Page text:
Matt Wallace’s long walk alone

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CROMWELL, Conn.—Matt Wallace was on the first tee and he didn’t know what to do. The starter had announced Wallace’s name, which has been standard these past three weeks despite no fans to announce the name to, and he had struck a beauty of a baby fade to the right-center of the fairway. He put his driver back in his bag and stood, arms at his hips. Wallace swirled to his left to the starter, who was stoic, clipboard in hand. Wallace swirled to his right to caddie David McNeilly. The pair shrugged their shoulders. A beat followed. Wallace took a step forward, pantomimed a royal wave to assembled volunteers, and headed towards his ball. Matt Wallace’s second round was off. It was a round he would play alone.

There were 51 threesomes and one single on Friday at the Travelers Championship, an odd math that was the byproduct of COVID-19. Denny McCarthy reported coronavirus symptoms to the PGA Tour Friday morning, prompting additional testing that revealed a positive result, knocking out McCarthy from the event. Also not feeling well was Bud Cauley. Though his tests registered negative, Cauley withdrew out of caution for the field.

That turned the 1:30 p.m. Friday tee time at TPC River Highlands into a singleton, that singleton being Wallace. A fate Wallace wasn’t particularly thrilled with.

“I can understand why [Cauley] wouldn’t play. I haven’t felt better myself,” Wallace said. “I’m playing with a chance to change my career if I win, so why wouldn’t I play. It’s black and white for me. I tested negative and I can go play. Just a bit frustrated that maybe—I don’t know what the PGA TOUR might think— but would D.J. [Dustin Johnson] play on his own? Would Rory [McIlroy] play on his own? I probably doubt it, so they could have dropped one of the players back from in front or maybe from behind to go ahead and play with me. Just don’t think it was a great move to leave someone out on their own in the middle of the pack.”

Wallace’s vexation is understandable. As Tom Chiarella wrote in the book “Thursday’s Game”, “A singleton has no rights.” Unfortunately for Wallace, he could not drop down a couple balls for extra practice, or get the green light to play through. He was living a golfer’s worst nightmare: Playing in the dreaded sandwich. And there’s nothing he could do about it.

For posterity, let it be known Wallace attempted to make the most of his situation. On approach shots he would trek to the green, analyzing the contours and grain while studying how the group ahead was navigating the hole. He was deliberate in his steps, trying his damndest to pace himself, and talked every shot out with McNeilly to its fullest. After tee shots Wallace would pause on the tee box, almost as a vestige of what a normal round would look like when waiting for your partner to hit.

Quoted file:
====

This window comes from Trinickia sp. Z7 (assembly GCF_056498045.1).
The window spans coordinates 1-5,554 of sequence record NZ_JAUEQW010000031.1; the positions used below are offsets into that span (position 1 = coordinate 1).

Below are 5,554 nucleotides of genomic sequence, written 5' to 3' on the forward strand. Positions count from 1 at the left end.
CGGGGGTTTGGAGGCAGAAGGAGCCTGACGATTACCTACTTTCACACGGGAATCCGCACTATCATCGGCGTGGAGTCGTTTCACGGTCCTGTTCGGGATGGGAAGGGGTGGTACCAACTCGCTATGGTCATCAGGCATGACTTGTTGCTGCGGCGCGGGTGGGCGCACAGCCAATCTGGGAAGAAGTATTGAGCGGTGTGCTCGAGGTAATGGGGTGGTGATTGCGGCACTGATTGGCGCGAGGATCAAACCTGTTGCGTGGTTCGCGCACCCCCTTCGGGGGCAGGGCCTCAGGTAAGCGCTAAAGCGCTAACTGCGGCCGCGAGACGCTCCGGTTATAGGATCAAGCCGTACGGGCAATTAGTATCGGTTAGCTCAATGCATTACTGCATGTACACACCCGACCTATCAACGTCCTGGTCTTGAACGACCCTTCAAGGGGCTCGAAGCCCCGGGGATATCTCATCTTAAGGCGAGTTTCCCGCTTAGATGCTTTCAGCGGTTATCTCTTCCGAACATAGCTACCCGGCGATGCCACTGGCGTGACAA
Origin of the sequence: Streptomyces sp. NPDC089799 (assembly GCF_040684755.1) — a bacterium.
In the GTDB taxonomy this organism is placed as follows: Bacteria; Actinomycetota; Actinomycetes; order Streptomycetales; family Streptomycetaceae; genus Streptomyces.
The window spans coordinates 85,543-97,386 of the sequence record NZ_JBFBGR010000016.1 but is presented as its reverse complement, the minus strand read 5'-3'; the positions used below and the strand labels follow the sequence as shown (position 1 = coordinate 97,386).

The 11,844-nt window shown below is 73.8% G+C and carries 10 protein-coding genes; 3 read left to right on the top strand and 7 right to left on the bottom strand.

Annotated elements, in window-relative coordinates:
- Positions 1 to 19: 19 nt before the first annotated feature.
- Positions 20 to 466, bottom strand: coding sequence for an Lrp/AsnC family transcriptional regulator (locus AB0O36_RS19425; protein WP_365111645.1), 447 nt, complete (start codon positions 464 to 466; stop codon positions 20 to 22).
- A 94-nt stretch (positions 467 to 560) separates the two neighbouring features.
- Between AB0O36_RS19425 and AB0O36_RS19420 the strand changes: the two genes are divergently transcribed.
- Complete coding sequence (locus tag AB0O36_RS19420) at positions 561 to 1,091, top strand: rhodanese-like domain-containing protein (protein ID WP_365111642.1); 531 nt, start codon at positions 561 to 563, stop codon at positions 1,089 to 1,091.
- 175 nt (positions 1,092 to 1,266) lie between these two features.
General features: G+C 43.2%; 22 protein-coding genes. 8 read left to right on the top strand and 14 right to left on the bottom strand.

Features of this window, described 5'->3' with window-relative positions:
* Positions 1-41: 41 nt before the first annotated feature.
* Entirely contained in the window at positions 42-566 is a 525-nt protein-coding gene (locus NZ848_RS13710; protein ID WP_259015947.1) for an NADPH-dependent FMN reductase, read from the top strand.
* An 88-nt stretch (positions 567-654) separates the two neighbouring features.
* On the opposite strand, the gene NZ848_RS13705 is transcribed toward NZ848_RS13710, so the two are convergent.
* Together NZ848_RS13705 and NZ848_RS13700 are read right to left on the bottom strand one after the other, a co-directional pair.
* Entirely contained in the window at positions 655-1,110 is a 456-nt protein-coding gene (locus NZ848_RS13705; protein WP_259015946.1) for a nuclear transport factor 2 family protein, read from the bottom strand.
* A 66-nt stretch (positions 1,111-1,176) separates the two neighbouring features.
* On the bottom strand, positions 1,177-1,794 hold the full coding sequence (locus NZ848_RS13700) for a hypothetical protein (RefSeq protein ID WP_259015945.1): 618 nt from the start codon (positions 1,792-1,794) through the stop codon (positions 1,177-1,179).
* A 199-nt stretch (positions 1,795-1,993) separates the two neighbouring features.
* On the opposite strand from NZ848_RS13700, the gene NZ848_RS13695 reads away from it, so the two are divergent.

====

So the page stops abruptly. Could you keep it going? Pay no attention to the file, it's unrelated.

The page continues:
He tried to keep his spirits up, giving himself mini pep talks on multiple holes. So did others. Word spread quickly on the grounds of Cauley and McCarthy’s WD, and for those who didn’t know, well, it didn’t take much detective work to discover why Wallace was solo. Volunteers and fans watching from their backyards showered encouragement on the Englishman throughout the afternoon. “Let’s go, Matt! Great shot, Matt!” Wallace returned the love with thumbs-up or hat-tips.

However—what’s the easiest way to put this?—Wallace is not the ideal candidate for these circumstances. The 30-year-old has an edge to him, an edge that has fueled his rise to become one of the better European players in this game. It’s also an edge he wears on his sleeve, an edge that can be ruffled easily, and an edge that manifested on Friday.

Beginning the day at even par, Wallace needed something in the mid-60s to get him to Saturday. That was derailed when he took a penalty from a greenside bunker at the par-3 fifth leading to a double. He lost his temper after a poor wedge shot on the ninth. Muttered profanities when his tee shot on the par-3 11th spun off the green. He put one to eight feet on the 12th, only to miss the birdie putt. Wallace stared into the sky, then bent down like a catcher. When Wallace finally departed for the 12th tee, he slammed his ball on cart pavement, catapulting the white sphere into the woods.

“It’s been three weeks of this [nonsense],” Wallace said, alluding to a missed cut at Colonial and a Sunday 77 at RBC Heritage.

The volcano almost blew when a TV crew drove its cart through the 13th fairway as Wallace was trying to punch out from the trees.

“Oh, don’t mind us,” Wallace said. “We’re just playing a golf tournament.”

One has to feel for the guy. He waited for what seemed like forever on every shot, through no fault of Adam Long, Max Homa and Marc Leishman ahead. But professional golf is already a slug. This felt like a march with ankle weights.

“It hasn’t been the best day,” Wallace admitted afterwards. He would finish with a two-over 72, missing the cut by six.

Wallace did say that he considers himself lucky. “It was just a bonus to get out on the golf course really for me,” he said. “I said that to Dave on the first hole. It’s just nice to know that we’re okay and we’re just playing golf.”

Conversely, no need to put Christmas lights on this outhouse. Wallace’s day was best encapsulated on the 16th tee box. He had just made bogey on the reachable par-4 15th after skidding a bunker shot over the green. As he waited for the 16th green to clear, Wallace peered out into the lake, the one surrounded by the 15th, 16th and 17th holes. The lake that famously houses a floating Travelers’ logo during tournament week. Wallace’s glare said it all: For one afternoon, that red umbrella wasn’t the only island in Cromwell.

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